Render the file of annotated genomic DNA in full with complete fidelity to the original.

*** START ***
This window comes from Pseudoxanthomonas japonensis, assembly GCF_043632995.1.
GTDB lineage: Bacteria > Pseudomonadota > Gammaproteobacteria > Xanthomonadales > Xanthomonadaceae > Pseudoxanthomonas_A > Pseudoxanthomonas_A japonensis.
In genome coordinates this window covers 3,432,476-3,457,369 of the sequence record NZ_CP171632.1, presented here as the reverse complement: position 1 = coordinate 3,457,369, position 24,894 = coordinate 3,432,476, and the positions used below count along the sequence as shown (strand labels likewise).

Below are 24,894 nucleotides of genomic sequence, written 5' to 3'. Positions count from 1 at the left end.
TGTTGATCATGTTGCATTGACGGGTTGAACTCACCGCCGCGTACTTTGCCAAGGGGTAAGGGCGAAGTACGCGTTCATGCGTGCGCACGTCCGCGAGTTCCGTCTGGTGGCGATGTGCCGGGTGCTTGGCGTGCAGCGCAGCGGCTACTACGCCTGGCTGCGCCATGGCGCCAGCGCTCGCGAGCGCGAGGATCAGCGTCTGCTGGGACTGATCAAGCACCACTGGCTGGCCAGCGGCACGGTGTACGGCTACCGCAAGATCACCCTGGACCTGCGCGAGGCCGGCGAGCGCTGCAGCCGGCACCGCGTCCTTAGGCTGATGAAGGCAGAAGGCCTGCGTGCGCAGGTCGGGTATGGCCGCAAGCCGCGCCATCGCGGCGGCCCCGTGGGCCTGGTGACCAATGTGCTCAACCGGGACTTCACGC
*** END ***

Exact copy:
This window comes from Pseudoxanthomonas japonensis, assembly GCF_043632995.1.
GTDB lineage: Bacteria > Pseudomonadota > Gammaproteobacteria > Xanthomonadales > Xanthomonadaceae > Pseudoxanthomonas_A > Pseudoxanthomonas_A japonensis.
In genome coordinates this window covers 3,432,476-3,457,369 of the sequence record NZ_CP171632.1, presented here as the reverse complement: position 1 = coordinate 3,457,369, position 24,894 = coordinate 3,432,476, and the positions used below count along the sequence as shown (strand labels likewise).

Below are 24,894 nucleotides of genomic sequence, written 5' to 3'. Positions count from 1 at the left end.
TGTTGATCATGTTGCATTGACGGGTTGAACTCACCGCCGCGTACTTTGCCAAGGGGTAAGGGCGAAGTACGCGTTCATGCGTGCGCACGTCCGCGAGTTCCGTCTGGTGGCGATGTGCCGGGTGCTTGGCGTGCAGCGCAGCGGCTACTACGCCTGGCTGCGCCATGGCGCCAGCGCTCGCGAGCGCGAGGATCAGCGTCTGCTGGGACTGATCAAGCACCACTGGCTGGCCAGCGGCACGGTGTACGGCTACCGCAAGATCACCCTGGACCTGCGCGAGGCCGGCGAGCGCTGCAGCCGGCACCGCGTCCTTAGGCTGATGAAGGCAGAAGGCCTGCGTGCGCAGGTCGGGTATGGCCGCAAGCCGCGCCATCGCGGCGGCCCCGTGGGCCTGGTGACCAATGTGCTCAACCGGGACTTCACGC